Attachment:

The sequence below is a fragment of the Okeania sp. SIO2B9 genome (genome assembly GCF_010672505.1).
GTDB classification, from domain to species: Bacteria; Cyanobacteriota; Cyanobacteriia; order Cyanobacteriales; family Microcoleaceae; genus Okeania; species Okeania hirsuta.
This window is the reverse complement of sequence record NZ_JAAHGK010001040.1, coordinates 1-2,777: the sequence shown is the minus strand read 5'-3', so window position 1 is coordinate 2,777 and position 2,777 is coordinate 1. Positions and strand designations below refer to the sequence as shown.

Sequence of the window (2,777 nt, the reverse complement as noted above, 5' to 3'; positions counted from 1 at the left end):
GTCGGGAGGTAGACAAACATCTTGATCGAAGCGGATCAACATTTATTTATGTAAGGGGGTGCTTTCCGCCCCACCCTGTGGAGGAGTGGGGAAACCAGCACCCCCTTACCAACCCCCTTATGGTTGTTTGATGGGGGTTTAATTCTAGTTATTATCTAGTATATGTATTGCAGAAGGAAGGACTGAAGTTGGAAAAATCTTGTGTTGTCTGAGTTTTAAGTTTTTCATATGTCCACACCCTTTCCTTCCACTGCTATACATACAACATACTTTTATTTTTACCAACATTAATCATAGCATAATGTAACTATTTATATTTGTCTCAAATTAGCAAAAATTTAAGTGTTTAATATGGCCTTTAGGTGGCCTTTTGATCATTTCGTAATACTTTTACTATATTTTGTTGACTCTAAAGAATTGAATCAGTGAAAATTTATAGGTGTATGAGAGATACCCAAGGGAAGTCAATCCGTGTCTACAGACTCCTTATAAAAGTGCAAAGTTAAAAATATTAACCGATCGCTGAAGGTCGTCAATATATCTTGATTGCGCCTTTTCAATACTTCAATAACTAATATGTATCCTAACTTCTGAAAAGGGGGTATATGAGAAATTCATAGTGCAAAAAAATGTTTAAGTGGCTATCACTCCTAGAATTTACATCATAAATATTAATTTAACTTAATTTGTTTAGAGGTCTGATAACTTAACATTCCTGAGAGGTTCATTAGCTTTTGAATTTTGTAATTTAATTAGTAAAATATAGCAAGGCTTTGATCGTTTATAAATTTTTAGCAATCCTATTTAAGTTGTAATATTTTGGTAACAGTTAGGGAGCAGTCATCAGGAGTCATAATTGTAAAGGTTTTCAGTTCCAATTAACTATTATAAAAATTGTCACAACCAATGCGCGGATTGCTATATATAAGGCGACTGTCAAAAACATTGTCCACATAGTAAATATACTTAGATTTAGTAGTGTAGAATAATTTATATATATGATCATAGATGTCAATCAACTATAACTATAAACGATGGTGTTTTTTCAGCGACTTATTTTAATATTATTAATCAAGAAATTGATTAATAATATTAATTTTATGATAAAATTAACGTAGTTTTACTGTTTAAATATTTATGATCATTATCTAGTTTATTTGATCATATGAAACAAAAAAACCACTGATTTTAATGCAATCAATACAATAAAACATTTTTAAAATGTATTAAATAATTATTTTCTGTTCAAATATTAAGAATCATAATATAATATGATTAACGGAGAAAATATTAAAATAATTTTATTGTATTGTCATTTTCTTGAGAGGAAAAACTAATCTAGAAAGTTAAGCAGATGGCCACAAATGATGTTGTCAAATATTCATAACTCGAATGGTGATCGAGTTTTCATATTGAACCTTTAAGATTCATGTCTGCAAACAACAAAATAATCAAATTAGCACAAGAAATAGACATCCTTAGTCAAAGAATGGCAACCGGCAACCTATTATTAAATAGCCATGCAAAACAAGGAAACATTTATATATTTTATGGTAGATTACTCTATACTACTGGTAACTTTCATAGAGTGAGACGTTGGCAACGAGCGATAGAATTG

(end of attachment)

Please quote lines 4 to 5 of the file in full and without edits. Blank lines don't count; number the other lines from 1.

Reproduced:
Sequence of the window (2,777 nt, the reverse complement as noted above, 5' to 3'; positions counted from 1 at the left end):
GTCGGGAGGTAGACAAACATCTTGATCGAAGCGGATCAACATTTATTTATGTAAGGGGGTGCTTTCCGCCCCACCCTGTGGAGGAGTGGGGAAACCAGCACCCCCTTACCAACCCCCTTATGGTTGTTTGATGGGGGTTTAATTCTAGTTATTATCTAGTATATGTATTGCAGAAGGAAGGACTGAAGTTGGAAAAATCTTGTGTTGTCTGAGTTTTAAGTTTTTCATATGTCCACACCCTTTCCTTCCACTGCTATACATACAACATACTTTTATTTTTACCAACATTAATCATAGCATAATGTAACTATTTATATTTGTCTCAAATTAGCAAAAATTTAAGTGTTTAATATGGCCTTTAGGTGGCCTTTTGATCATTTCGTAATACTTTTACTATATTTTGTTGACTCTAAAGAATTGAATCAGTGAAAATTTATAGGTGTATGAGAGATACCCAAGGGAAGTCAATCCGTGTCTACAGACTCCTTATAAAAGTGCAAAGTTAAAAATATTAACCGATCGCTGAAGGTCGTCAATATATCTTGATTGCGCCTTTTCAATACTTCAATAACTAATATGTATCCTAACTTCTGAAAAGGGGGTATATGAGAAATTCATAGTGCAAAAAAATGTTTAAGTGGCTATCACTCCTAGAATTTACATCATAAATATTAATTTAACTTAATTTGTTTAGAGGTCTGATAACTTAACATTCCTGAGAGGTTCATTAGCTTTTGAATTTTGTAATTTAATTAGTAAAATATAGCAAGGCTTTGATCGTTTATAAATTTTTAGCAATCCTATTTAAGTTGTAATATTTTGGTAACAGTTAGGGAGCAGTCATCAGGAGTCATAATTGTAAAGGTTTTCAGTTCCAATTAACTATTATAAAAATTGTCACAACCAATGCGCGGATTGCTATATATAAGGCGACTGTCAAAAACATTGTCCACATAGTAAATATACTTAGATTTAGTAGTGTAGAATAATTTATATATATGATCATAGATGTCAATCAACTATAACTATAAACGATGGTGTTTTTTCAGCGACTTATTTTAATATTATTAATCAAGAAATTGATTAATAATATTAATTTTATGATAAAATTAACGTAGTTTTACTGTTTAAATATTTATGATCATTATCTAGTTTATTTGATCATATGAAACAAAAAAACCACTGATTTTAATGCAATCAATACAATAAAACATTTTTAAAATGTATTAAATAATTATTTTCTGTTCAAATATTAAGAATCATAATATAATATGATTAACGGAGAAAATATTAAAATAATTTTATTGTATTGTCATTTTCTTGAGAGGAAAAACTAATCTAGAAAGTTAAGCAGATGGCCACAAATGATGTTGTCAAATATTCATAACTCGAATGGTGATCGAGTTTTCATATTGAACCTTTAAGATTCATGTCTGCAAACAACAAAATAATCAAATTAGCACAAGAAATAGACATCCTTAGTCAAAGAATGGCAACCGGCAACCTATTATTAAATAGCCATGCAAAACAAGGAAACATTTATATATTTTATGGTAGATTACTCTATACTACTGGTAACTTTCATAGAGTGAGACGTTGGCAACGAGCGATAGAATTG